Brazil national football team





Brazilian Football Confederation (Confederação Brasileira de Futebol, CBF)


Thiago Silva




Cafu (142 caps)


Pele (77 goals)


Neymar, Alisson, Thiago Silva, Roberto Firmino, Vinicius Junior, Philippe Coutinho


Seleção (The National Team), Canarinho (Little Canary), Verde-Amarela (The Green and Yellow), Esquadrão de Ouro (The Golden Squad)









Appearances: 21

Best Result: Champions (1958, 1962, 1970, 1994, 2002)


Appearances: 36

Best Result: Champions (1919, 1922, 1949, 1989, 1997, 1999, 2004, 2007, 2019)



The Brazil national football team represents Brazil in men’s international football and is administered by the Brazilian Football Confederation (CBF), the governing body for football in Brazil.

They have been a member of FIFA since 1923 and a member of CONMEBOL since 1916.

Brazil is the most successful national team in the FIFA World Cup, being crowned winner five times: 1958, 1962, 1970, 1994 and 2002.

The Seleção also has the best overall performance in the World Cup competition, both in proportional and absolute terms, with a record of 73 victories in 109 matches played, 124 goal difference, 237 points, and 18 losses.

Brazil is the only national team to have played in all World Cup editions without any absence nor need for playoffs.

In relation to ranking standings, Brazil fare well, having the highest average football Elo rating since 1970, and the fourth all-time peak football Elo Rating established in 1962.

In FIFA’s ranking system Brazil holds the record for most Team of the Year wins with 12.

Many commentators, experts and former players have considered the Brazil team of 1970 to be the greatest football team ever.

Other Brazilian teams are also highly estimated and regularly appear listed among the best teams of all time, such as the Brazil teams of 1958–62, with honorary mentions for the gifted 1982 side.

Brazil is the only national team to have won the World Cup on four different continents: once in Europe (1958 Sweden), once in South America (1962 Chile), twice in North America (1970 Mexico and 1994 United States) and once in Asia (2002 Korea/Japan).

They share with France and Argentina the feat of winning the three most important men’s football titles overseen by FIFA: the World Cup, the Confederations Cup, and the Olympic tournament.

They also share with Spain a record of 35 consecutive matches undefeated.

Brazil has many rivals due to its successes, with notable rivalries with Argentina – known as the Superclássico das Américas in Portuguese, Italy – known as the Clásico Mundial in Spanish or the World Derby in English, Uruguay due to the traumatic Maracanazo, France due to the fact that they usually have difficulties against France in World Cups, the Netherlands due to several important meetings between the two teams at World Cups, and the style of play of the two teams being considered similar, and Portugal due to shared cultural traits and heritage, as well as a large number of Brazilian-born players in Portugal.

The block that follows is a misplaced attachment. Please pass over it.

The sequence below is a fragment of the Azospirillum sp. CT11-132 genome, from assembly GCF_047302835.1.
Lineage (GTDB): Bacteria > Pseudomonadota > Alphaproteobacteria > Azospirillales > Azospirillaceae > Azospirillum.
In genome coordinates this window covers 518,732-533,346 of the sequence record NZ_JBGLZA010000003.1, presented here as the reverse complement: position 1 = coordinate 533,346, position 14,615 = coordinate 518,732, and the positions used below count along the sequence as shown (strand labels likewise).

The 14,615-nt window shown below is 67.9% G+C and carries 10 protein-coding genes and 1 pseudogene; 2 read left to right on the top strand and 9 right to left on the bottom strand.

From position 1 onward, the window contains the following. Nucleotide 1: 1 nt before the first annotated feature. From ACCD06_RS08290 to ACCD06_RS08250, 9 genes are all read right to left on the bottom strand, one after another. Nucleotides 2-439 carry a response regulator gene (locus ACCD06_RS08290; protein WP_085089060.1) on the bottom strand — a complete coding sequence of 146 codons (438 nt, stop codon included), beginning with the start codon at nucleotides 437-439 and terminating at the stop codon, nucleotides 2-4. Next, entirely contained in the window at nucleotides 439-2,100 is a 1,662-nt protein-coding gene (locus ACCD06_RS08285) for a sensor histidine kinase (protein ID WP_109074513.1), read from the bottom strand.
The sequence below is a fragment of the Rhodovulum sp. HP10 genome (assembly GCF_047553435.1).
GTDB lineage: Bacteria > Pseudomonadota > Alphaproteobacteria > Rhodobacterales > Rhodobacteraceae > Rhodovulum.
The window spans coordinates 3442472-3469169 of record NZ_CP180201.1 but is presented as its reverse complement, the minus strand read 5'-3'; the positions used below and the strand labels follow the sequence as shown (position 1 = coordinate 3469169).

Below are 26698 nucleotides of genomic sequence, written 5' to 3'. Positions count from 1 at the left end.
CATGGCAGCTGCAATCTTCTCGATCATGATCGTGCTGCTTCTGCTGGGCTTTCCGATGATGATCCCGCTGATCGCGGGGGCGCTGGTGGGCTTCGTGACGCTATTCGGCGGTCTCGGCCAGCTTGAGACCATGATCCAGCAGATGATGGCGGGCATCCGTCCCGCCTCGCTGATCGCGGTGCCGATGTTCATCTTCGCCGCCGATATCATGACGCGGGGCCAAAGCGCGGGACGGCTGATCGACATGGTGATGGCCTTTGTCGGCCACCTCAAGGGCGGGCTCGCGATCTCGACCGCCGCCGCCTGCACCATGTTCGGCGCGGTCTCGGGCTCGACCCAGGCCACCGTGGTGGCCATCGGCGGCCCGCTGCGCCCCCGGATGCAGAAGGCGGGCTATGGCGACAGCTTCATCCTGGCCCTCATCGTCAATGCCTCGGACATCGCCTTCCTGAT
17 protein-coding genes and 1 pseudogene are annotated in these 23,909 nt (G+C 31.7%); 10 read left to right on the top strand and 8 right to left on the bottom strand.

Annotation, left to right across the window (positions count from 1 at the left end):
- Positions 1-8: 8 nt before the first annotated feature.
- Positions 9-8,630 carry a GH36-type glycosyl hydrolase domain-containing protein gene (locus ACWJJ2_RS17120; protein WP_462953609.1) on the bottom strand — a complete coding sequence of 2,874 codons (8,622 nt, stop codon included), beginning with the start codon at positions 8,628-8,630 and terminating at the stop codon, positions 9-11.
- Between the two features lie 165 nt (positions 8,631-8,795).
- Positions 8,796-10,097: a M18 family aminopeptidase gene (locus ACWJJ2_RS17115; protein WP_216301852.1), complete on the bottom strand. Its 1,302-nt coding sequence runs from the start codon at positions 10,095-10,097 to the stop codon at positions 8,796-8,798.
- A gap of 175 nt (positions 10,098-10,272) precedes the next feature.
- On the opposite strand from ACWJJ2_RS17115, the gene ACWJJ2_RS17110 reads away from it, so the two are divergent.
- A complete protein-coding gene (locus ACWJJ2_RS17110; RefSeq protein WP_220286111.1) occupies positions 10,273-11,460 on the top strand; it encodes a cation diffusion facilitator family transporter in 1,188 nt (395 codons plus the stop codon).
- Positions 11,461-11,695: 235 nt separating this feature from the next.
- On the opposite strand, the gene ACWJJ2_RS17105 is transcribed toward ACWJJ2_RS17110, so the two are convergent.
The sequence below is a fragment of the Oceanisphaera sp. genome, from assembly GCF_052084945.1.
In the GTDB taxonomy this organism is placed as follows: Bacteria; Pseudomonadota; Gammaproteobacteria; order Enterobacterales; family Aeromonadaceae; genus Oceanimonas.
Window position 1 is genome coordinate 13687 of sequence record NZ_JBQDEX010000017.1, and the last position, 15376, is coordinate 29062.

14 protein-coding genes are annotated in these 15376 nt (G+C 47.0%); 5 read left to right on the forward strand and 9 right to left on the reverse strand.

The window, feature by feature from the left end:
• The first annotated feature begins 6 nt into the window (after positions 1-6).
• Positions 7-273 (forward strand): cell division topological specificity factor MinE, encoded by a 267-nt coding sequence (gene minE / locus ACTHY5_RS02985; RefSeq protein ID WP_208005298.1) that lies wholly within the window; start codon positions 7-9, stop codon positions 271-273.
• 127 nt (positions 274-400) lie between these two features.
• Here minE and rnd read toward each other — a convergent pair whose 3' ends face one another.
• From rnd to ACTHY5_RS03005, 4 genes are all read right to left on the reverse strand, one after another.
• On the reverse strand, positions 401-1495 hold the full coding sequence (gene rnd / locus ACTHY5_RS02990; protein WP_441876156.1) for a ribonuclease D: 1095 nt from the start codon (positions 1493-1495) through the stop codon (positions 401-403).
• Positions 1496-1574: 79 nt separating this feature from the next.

Brazil has also produced players considered as the best of the world at their time and among the best in history, such are the cases of Pelé (widely regarded as the greatest footballer of all time), Didi, Nilton Santos, Djalma Santos, Garrincha, Rivellino, Tostão, Jairzinho, Carlos Alberto, Sócrates, Zico, Falcão, Romário, Cafu, Roberto Carlos, Ronaldo, Rivaldo, Ronaldinho, Kaká, Daniel Alves, Thiago Silva, Marcelo and Neymar.

A common quip about football is: “Os ingleses o inventaram, os brasileiros o aperfeiçoaram” (The English invented it, the Brazilians perfected it).


Conmebol Copa América

Football in Brazil

Association football is the most popular sport in Brazil and a prominent part of its national identity. The Brazil national football team has won the FIFA World Cup tournament five times, the most of any team, in 1958, 1962, 1970, 1994 and 2002.

Brazil and Germany are the only teams to succeed in qualifying for all the World Cups for which they entered the qualifiers; Brazil is the only team to participate in every World Cup competition ever held. It is among the favourites to win the trophy every time the competition is scheduled.

After Brazil won its third World Cup in 1970, they were awarded the Jules Rimet Trophy permanently. Brazil has also won an Olympic Gold Medal, at the 2016 Summer Olympics held in Rio de Janeiro.

Pelé, statistically the most successful footballer ever, led Brazil to two of those championships and won it three times (he was injured during most of the 1962 World Cup).

All of the leading players in the national teams are prominent in the football world, including Garrincha, Cafu, Roberto Carlos, Romário, Rivaldo, Ronaldo, Ronaldinho, Kaká and Neymar in the men’s game, and Marta in the women’s game.

Some of these players can be considered super-stars, achieving celebrity status internationally and signing sports contracts, as well as advertisement and endorsement contracts, in the value of millions of euros.

The governing body of football in Brazil is the Brazilian Football Confederation.